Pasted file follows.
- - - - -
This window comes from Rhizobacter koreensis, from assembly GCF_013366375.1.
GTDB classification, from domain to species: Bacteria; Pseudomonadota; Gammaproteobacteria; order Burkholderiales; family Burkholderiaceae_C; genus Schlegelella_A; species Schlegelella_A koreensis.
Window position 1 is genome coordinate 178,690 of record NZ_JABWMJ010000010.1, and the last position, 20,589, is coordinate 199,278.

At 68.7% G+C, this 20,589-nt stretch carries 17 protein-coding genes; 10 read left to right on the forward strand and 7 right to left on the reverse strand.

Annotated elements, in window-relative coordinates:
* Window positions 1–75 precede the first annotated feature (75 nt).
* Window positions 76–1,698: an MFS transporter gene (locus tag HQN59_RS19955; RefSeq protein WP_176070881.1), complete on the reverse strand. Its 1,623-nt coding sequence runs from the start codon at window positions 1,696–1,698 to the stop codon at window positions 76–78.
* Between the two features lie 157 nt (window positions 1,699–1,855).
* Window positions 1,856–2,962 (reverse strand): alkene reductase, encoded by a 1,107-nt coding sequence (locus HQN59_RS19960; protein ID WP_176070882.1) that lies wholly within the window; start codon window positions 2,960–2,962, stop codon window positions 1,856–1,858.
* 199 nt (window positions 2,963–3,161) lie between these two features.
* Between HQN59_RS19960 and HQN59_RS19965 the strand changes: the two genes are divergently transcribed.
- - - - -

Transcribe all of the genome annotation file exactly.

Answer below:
This window comes from Rhizobacter koreensis, from assembly GCF_013366375.1.
GTDB classification, from domain to species: Bacteria; Pseudomonadota; Gammaproteobacteria; order Burkholderiales; family Burkholderiaceae_C; genus Schlegelella_A; species Schlegelella_A koreensis.
Window position 1 is genome coordinate 178,690 of record NZ_JABWMJ010000010.1, and the last position, 20,589, is coordinate 199,278.

At 68.7% G+C, this 20,589-nt stretch carries 17 protein-coding genes; 10 read left to right on the forward strand and 7 right to left on the reverse strand.

Annotated elements, in window-relative coordinates:
* Window positions 1–75 precede the first annotated feature (75 nt).
* Window positions 76–1,698: an MFS transporter gene (locus tag HQN59_RS19955; RefSeq protein WP_176070881.1), complete on the reverse strand. Its 1,623-nt coding sequence runs from the start codon at window positions 1,696–1,698 to the stop codon at window positions 76–78.
* Between the two features lie 157 nt (window positions 1,699–1,855).
* Window positions 1,856–2,962 (reverse strand): alkene reductase, encoded by a 1,107-nt coding sequence (locus HQN59_RS19960; protein ID WP_176070882.1) that lies wholly within the window; start codon window positions 2,960–2,962, stop codon window positions 1,856–1,858.
* 199 nt (window positions 2,963–3,161) lie between these two features.
* Between HQN59_RS19960 and HQN59_RS19965 the strand changes: the two genes are divergently transcribed.